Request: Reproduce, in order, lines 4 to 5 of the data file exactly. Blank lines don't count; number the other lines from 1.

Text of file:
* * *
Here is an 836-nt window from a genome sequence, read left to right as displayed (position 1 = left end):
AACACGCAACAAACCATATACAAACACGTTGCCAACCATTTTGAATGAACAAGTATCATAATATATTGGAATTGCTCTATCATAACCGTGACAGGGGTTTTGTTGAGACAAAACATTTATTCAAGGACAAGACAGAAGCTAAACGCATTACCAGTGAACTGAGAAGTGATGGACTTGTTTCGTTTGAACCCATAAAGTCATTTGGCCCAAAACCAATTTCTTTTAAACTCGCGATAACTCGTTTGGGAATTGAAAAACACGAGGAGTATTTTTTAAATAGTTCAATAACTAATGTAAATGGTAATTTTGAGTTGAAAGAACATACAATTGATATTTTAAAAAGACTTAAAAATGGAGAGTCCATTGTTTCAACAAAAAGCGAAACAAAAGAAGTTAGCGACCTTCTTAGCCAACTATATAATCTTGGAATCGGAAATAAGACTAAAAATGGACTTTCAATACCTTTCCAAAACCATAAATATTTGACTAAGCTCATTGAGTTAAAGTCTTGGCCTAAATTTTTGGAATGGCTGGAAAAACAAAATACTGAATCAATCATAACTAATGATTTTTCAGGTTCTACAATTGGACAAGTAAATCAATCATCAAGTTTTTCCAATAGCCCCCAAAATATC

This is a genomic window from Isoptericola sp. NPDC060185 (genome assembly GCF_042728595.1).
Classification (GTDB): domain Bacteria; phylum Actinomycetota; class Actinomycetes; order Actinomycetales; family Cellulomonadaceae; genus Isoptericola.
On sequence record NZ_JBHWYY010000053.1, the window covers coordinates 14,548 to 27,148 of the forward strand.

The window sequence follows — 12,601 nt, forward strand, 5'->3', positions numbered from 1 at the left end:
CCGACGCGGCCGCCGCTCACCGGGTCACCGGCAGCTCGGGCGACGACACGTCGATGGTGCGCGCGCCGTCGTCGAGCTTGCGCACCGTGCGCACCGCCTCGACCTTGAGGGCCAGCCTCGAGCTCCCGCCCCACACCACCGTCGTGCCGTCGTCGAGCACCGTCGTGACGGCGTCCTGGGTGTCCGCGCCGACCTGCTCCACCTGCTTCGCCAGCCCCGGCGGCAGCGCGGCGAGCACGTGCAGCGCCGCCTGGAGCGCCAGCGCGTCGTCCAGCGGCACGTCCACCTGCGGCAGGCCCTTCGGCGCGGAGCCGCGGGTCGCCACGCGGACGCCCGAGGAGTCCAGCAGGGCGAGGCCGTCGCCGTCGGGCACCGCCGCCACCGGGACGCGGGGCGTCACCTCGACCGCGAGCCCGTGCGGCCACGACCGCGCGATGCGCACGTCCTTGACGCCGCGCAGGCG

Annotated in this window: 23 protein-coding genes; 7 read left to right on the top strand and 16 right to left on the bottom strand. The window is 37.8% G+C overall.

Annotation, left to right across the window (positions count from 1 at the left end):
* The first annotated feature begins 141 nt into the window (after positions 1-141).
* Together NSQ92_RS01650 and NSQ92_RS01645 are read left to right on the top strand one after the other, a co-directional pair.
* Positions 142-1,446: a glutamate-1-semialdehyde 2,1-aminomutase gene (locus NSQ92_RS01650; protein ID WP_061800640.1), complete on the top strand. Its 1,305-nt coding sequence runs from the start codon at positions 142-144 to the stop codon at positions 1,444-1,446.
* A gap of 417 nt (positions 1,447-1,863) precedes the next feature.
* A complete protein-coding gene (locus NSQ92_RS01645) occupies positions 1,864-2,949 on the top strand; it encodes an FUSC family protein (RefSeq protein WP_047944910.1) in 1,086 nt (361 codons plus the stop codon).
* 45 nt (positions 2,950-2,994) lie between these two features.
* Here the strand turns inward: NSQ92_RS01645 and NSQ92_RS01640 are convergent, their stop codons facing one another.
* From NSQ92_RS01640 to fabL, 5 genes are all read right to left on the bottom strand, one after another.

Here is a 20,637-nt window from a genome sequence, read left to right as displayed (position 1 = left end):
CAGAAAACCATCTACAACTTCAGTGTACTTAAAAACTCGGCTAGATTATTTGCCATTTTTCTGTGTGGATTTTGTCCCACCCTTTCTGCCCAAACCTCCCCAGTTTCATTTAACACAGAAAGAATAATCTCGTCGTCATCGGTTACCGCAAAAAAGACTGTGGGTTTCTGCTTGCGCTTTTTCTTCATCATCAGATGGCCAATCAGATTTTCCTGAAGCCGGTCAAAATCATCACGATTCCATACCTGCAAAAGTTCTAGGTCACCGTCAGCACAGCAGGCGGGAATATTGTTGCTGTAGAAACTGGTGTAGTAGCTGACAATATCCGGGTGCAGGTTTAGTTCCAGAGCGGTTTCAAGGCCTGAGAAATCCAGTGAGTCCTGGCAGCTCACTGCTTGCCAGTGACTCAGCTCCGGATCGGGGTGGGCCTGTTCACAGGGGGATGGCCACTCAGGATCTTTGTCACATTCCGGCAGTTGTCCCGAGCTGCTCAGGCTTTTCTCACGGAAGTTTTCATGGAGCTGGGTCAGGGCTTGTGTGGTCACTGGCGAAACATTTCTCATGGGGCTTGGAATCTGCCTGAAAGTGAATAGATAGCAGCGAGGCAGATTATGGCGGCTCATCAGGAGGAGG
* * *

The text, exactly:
Classification (GTDB): domain Bacteria; phylum Actinomycetota; class Actinomycetes; order Actinomycetales; family Cellulomonadaceae; genus Isoptericola.
On sequence record NZ_JBHWYY010000053.1, the window covers coordinates 14,548 to 27,148 of the forward strand.